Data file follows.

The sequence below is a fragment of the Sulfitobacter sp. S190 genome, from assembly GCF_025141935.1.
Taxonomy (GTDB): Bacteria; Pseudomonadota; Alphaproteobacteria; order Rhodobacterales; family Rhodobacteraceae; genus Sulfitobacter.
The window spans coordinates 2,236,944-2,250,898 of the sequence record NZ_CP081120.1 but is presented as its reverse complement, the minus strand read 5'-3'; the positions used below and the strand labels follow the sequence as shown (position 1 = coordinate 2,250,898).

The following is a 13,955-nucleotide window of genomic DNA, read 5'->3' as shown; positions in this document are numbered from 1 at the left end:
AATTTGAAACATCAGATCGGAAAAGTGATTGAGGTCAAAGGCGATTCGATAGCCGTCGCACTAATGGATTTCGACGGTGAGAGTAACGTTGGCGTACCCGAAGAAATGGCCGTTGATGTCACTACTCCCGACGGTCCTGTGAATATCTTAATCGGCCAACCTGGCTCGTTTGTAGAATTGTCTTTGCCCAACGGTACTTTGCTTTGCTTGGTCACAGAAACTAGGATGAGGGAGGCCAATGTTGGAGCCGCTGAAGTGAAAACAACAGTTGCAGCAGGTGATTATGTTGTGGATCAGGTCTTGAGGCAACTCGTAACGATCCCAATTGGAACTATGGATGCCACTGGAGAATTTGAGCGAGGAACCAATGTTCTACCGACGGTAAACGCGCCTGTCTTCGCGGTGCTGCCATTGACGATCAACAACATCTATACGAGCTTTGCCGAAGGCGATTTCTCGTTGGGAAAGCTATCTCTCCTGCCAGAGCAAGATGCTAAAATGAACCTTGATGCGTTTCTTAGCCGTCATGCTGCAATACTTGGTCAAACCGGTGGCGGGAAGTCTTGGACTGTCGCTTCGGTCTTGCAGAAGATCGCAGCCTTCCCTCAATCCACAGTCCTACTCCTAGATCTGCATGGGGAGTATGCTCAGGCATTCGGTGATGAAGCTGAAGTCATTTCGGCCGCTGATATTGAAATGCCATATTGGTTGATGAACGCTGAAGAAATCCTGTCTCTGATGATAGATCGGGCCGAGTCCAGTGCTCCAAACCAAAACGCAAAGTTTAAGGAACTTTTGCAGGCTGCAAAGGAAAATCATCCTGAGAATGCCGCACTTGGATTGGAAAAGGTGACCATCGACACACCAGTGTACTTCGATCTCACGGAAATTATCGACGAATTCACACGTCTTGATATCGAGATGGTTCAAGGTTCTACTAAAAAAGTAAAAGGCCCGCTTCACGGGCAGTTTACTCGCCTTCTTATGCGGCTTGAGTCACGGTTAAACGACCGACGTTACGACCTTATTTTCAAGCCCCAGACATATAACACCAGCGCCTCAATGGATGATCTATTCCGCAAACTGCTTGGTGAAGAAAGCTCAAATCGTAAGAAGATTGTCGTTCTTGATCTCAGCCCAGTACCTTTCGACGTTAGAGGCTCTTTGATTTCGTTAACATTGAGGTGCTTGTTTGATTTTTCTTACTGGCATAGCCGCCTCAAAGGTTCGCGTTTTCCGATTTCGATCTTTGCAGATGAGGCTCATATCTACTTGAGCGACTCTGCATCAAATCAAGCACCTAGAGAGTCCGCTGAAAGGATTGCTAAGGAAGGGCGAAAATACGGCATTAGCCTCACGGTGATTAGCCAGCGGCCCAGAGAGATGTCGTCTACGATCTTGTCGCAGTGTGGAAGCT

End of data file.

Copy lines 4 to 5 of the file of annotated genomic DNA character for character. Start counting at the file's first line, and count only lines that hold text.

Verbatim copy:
The following is a 13,955-nucleotide window of genomic DNA, read 5'->3' as shown; positions in this document are numbered from 1 at the left end:
AATTTGAAACATCAGATCGGAAAAGTGATTGAGGTCAAAGGCGATTCGATAGCCGTCGCACTAATGGATTTCGACGGTGAGAGTAACGTTGGCGTACCCGAAGAAATGGCCGTTGATGTCACTACTCCCGACGGTCCTGTGAATATCTTAATCGGCCAACCTGGCTCGTTTGTAGAATTGTCTTTGCCCAACGGTACTTTGCTTTGCTTGGTCACAGAAACTAGGATGAGGGAGGCCAATGTTGGAGCCGCTGAAGTGAAAACAACAGTTGCAGCAGGTGATTATGTTGTGGATCAGGTCTTGAGGCAACTCGTAACGATCCCAATTGGAACTATGGATGCCACTGGAGAATTTGAGCGAGGAACCAATGTTCTACCGACGGTAAACGCGCCTGTCTTCGCGGTGCTGCCATTGACGATCAACAACATCTATACGAGCTTTGCCGAAGGCGATTTCTCGTTGGGAAAGCTATCTCTCCTGCCAGAGCAAGATGCTAAAATGAACCTTGATGCGTTTCTTAGCCGTCATGCTGCAATACTTGGTCAAACCGGTGGCGGGAAGTCTTGGACTGTCGCTTCGGTCTTGCAGAAGATCGCAGCCTTCCCTCAATCCACAGTCCTACTCCTAGATCTGCATGGGGAGTATGCTCAGGCATTCGGTGATGAAGCTGAAGTCATTTCGGCCGCTGATATTGAAATGCCATATTGGTTGATGAACGCTGAAGAAATCCTGTCTCTGATGATAGATCGGGCCGAGTCCAGTGCTCCAAACCAAAACGCAAAGTTTAAGGAACTTTTGCAGGCTGCAAAGGAAAATCATCCTGAGAATGCCGCACTTGGATTGGAAAAGGTGACCATCGACACACCAGTGTACTTCGATCTCACGGAAATTATCGACGAATTCACACGTCTTGATATCGAGATGGTTCAAGGTTCTACTAAAAAAGTAAAAGGCCCGCTTCACGGGCAGTTTACTCGCCTTCTTATGCGGCTTGAGTCACGGTTAAACGACCGACGTTACGACCTTATTTTCAAGCCCCAGACATATAACACCAGCGCCTCAATGGATGATCTATTCCGCAAACTGCTTGGTGAAGAAAGCTCAAATCGTAAGAAGATTGTCGTTCTTGATCTCAGCCCAGTACCTTTCGACGTTAGAGGCTCTTTGATTTCGTTAACATTGAGGTGCTTGTTTGATTTTTCTTACTGGCATAGCCGCCTCAAAGGTTCGCGTTTTCCGATTTCGATCTTTGCAGATGAGGCTCATATCTACTTGAGCGACTCTGCATCAAATCAAGCACCTAGAGAGTCCGCTGAAAGGATTGCTAAGGAAGGGCGAAAATACGGCATTAGCCTCACGGTGATTAGCCAGCGGCCCAGAGAGATGTCGTCTACGATCTTGTCGCAGTGTGGAAGCT